A director of a company owes fiduciary duties to act responsibly and in their related company’s best interests. Serious breaches of such duties can result in a director’s disqualification for periods that can extend over many years.
In Templeton Insurance Ltd v Corlett, His Honour Deemster Doyle noted the ‘…high standards required from company directors and in particular the need for each director to take responsibility to safeguard the company’s interests and not necessarily to rely on what they are told by a fellow director.’
Breach of these duties can result in a director’s disqualification and the Company Officers (Disqualification) Act 2009 (CODA) governs this on the Isle of Man. Sections 1 and 2 define disqualification orders:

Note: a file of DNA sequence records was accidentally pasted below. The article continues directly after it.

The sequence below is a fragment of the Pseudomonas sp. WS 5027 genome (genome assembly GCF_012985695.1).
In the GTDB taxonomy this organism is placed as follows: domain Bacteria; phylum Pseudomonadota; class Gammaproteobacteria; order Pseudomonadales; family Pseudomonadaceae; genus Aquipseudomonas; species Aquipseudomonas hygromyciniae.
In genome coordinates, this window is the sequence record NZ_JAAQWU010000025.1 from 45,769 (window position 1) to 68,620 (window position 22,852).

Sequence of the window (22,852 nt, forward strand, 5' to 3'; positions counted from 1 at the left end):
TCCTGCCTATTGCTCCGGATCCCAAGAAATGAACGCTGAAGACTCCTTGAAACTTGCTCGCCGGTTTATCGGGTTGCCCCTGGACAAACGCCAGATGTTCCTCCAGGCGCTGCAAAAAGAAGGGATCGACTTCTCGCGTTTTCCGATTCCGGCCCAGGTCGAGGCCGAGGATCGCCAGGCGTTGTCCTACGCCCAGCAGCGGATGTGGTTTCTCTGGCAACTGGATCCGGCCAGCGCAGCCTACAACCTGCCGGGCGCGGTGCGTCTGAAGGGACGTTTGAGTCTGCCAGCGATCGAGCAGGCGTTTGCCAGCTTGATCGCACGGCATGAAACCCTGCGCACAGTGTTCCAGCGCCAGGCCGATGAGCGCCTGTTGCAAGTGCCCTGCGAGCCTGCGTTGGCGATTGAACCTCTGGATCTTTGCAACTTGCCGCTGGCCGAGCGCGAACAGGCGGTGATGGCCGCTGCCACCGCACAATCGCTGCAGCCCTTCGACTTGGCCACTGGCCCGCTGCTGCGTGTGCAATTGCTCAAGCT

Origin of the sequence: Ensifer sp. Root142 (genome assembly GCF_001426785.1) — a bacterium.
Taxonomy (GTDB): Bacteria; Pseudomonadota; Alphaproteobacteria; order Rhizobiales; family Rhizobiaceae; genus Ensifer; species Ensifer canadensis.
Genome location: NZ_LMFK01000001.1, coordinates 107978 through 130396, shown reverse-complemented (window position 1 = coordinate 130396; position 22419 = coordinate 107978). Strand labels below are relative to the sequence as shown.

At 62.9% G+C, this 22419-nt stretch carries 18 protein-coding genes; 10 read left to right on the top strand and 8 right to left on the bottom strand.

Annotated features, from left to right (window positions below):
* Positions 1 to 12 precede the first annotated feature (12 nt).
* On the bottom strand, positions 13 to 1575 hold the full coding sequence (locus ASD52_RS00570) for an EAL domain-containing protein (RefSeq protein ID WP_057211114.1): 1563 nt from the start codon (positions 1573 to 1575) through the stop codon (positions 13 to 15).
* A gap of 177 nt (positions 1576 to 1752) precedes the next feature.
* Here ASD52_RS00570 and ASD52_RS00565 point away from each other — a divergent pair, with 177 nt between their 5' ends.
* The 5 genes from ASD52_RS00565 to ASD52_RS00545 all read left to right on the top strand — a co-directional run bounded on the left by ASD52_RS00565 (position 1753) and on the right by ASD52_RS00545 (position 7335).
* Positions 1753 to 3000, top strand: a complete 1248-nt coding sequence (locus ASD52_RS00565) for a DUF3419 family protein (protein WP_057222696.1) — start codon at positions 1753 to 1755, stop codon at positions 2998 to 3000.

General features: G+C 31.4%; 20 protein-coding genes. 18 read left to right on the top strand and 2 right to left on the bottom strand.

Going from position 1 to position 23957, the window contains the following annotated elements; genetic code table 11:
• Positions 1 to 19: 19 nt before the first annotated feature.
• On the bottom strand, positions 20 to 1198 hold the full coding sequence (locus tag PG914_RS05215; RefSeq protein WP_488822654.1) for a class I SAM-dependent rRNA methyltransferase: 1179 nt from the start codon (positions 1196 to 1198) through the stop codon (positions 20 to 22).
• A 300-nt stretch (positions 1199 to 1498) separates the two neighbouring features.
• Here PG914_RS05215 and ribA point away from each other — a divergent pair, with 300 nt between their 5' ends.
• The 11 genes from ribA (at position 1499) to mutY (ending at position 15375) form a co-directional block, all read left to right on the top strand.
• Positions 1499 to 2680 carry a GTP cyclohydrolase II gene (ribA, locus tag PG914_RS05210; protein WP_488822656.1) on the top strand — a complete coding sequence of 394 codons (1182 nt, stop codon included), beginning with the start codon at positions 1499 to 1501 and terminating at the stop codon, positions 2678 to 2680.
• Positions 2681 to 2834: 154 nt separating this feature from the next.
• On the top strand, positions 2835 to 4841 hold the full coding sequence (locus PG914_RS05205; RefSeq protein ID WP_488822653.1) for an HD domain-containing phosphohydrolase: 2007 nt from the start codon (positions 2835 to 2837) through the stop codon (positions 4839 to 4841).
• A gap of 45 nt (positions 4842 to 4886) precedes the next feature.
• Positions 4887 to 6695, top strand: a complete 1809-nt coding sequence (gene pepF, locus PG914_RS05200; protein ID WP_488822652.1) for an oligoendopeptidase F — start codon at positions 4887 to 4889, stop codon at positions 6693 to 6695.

(1) A disqualification order is an order that a person must not, without leave of the High Court, be an officer of a company for a period specified in the order.
(2) The following are officers of a company for the purposes of this Act-
(a) a director, secretary or registered agent;
(b) a liquidator;
(c) a receiver;
(d) a person holding an office under any relevant foreign law (Section 1(7) notes that this refers to the law of a place outside the Isle of Man where the Company concerned is for the time being established) analogous to any of the offices specified in paragraph (a), (b) or (c) in respect of a company; or
(e) a person who, in any way, whether directly or indirectly, is concerned or takes part in the promotion, formation or management of a company.
Such orders are not restricted to directors alone, although it is perhaps directors to whom they are most commonly associated. A disqualification order can be made on grounds other than criminal convictions, despite the fact the person may also be criminally liable.
Read the full article here: Disqualification Orders